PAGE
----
UZH-Logo

Maintenance Infos

A molecular switch controls interspecies prion disease transmission in mice


Sigurdson, C J; Nilsson, K P R; Hornemann, S; Manco, G; Fernández-Borges, N; Schwarz, P; Castilla, J; Wüthrich, K; Aguzzi, A (2010). A molecular switch controls interspecies prion disease transmission in mice. Journal of Clinical Investigation, 120(7):2590-2599.

Abstract

Transmissible spongiform encephalopathies are lethal neurodegenerative disorders that present with aggregated forms of the cellular prion protein (PrPC), which are known as PrPSc. Prions from different species vary considerably in their transmissibility to xenogeneic hosts. The variable transmission barriers depend on sequence differences between incoming PrPSc and host PrPC and additionally, on strain-dependent conformational properties of PrPSc. The beta2-alpha2 loop region within PrPC varies substantially between species, with its structure being influenced by the residue types in the 2 amino acid sequence positions 170 (most commonly S or N) and 174 (N or T). In this study, we inoculated prions from 5 different species into transgenic mice expressing either disordered-loop or rigid-loop PrPC variants. Similar beta2-alpha2 loop structures correlated with efficient transmission, whereas dissimilar loops correlated with strong transmission barriers. We then classified literature data on cross-species transmission according to the 170S/N polymorphism. Transmission barriers were generally low between species with the same amino acid residue in position 170 and high between those with different residues. These findings point to a triggering role of the local beta2-alpha2 loop structure for prion transmissibility between different species.

Transmissible spongiform encephalopathies are lethal neurodegenerative disorders that present with aggregated forms of the cellular prion protein (PrPC), which are known as PrPSc. Prions from different species vary considerably in their transmissibility to xenogeneic hosts. The variable transmission barriers depend on sequence differences between incoming PrPSc and host PrPC and additionally, on strain-dependent conformational properties of PrPSc. The beta2-alpha2 loop region within PrPC varies substantially between species, with its structure being influenced by the residue types in the 2 amino acid sequence positions 170 (most commonly S or N) and 174 (N or T). In this study, we inoculated prions from 5 different species into transgenic mice expressing either disordered-loop or rigid-loop PrPC variants. Similar beta2-alpha2 loop structures correlated with efficient transmission, whereas dissimilar loops correlated with strong transmission barriers. We then classified literature data on cross-species transmission according to the 170S/N polymorphism. Transmission barriers were generally low between species with the same amino acid residue in position 170 and high between those with different residues. These findings point to a triggering role of the local beta2-alpha2 loop structure for prion transmissibility between different species.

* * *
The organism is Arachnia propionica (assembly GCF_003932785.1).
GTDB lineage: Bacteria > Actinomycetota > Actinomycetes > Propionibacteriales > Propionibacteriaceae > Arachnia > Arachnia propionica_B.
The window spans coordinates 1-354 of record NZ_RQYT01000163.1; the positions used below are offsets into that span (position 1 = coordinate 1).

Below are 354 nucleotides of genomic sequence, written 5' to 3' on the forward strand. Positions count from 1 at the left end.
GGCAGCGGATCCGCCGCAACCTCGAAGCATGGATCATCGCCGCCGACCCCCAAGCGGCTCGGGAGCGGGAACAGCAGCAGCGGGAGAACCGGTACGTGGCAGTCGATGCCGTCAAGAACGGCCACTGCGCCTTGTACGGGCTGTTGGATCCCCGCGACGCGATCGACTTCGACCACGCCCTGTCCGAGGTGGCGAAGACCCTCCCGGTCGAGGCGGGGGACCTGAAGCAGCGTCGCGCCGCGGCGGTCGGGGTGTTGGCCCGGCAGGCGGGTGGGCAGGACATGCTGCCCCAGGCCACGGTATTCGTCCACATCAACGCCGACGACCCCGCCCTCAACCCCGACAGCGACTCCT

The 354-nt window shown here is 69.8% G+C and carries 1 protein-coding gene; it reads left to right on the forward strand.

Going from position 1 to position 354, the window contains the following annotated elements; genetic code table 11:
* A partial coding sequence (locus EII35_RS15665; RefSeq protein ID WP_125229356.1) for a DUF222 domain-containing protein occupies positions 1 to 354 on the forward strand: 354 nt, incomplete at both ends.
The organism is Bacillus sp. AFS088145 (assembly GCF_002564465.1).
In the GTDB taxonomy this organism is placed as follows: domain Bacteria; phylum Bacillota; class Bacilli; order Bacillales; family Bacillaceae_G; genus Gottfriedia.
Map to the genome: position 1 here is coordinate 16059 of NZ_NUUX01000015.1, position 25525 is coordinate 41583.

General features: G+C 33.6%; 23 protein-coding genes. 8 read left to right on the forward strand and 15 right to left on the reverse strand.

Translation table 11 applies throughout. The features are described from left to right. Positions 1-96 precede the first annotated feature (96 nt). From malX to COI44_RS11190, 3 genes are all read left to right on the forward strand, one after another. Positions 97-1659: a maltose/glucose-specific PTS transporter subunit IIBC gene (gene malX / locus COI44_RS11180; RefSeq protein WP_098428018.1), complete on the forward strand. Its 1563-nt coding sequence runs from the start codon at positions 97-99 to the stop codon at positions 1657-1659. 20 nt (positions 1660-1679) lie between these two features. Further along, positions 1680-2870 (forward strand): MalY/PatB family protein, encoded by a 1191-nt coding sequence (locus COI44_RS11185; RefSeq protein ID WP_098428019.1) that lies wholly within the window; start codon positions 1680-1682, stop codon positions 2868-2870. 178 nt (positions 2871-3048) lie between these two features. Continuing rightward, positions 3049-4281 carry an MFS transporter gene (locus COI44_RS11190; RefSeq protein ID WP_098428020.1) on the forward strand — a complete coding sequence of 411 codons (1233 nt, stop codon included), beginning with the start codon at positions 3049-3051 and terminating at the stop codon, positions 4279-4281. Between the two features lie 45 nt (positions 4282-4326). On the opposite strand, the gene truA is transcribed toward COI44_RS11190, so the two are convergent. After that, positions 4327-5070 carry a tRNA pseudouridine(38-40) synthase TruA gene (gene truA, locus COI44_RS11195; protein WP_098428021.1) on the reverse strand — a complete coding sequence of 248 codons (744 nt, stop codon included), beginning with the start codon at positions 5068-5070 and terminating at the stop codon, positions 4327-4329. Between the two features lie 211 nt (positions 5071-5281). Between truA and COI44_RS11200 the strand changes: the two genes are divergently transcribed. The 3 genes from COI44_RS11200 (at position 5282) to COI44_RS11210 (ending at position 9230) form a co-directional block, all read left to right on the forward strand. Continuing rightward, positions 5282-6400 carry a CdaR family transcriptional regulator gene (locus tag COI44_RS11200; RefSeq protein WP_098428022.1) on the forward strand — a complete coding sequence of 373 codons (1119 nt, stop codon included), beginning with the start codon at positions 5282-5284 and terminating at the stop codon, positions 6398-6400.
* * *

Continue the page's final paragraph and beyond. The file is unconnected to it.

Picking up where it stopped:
Citations

56 citations in Web of Science®
67 citations in Scopus®
Google Scholar™

Altmetrics

Downloads

58 downloads since deposited on 14 Jan 2011
20 downloads since 12 months
Detailed statistics

Additional indexing

Item Type:Journal Article, refereed, original work
Communities & Collections:04 Faculty of Medicine > University Hospital Zurich > Institute of Neuropathology
Dewey Decimal Classification:570 Life sciences; biology
610 Medicine & health
Language:English
Date:2010
Deposited On:14 Jan 2011 20:07
Last Modified:05 Apr 2016 14:27
Publisher:American Society for Clinical Investigation
ISSN:0021-9738
Publisher DOI:10.1172/JCI42051
PubMed ID:20551516
Permanent URL: http://doi.org/10.5167/uzh-39974

Download

[img]
Preview
Filetype: PDF (Verlags-PDF)
Size: 4MB
View at publisher

TrendTerms

TrendTerms displays relevant terms of the abstract of this publication and related documents on a map. The terms and their relations were extracted from ZORA using word statistics. Their timelines are taken from ZORA as well. The bubble size of a term is proportional to the number of documents where the term occurs. Red, orange, yellow and green colors are used for terms that occur in the current document; red indicates high interlinkedness of a term with other terms, orange, yellow and green decreasing interlinkedness. Blue is used for terms that have a relation with the terms in this document, but occur in other documents.
You can navigate and zoom the map. Mouse-hovering a term displays its timeline, clicking it yields the associated documents.

Author Collaborations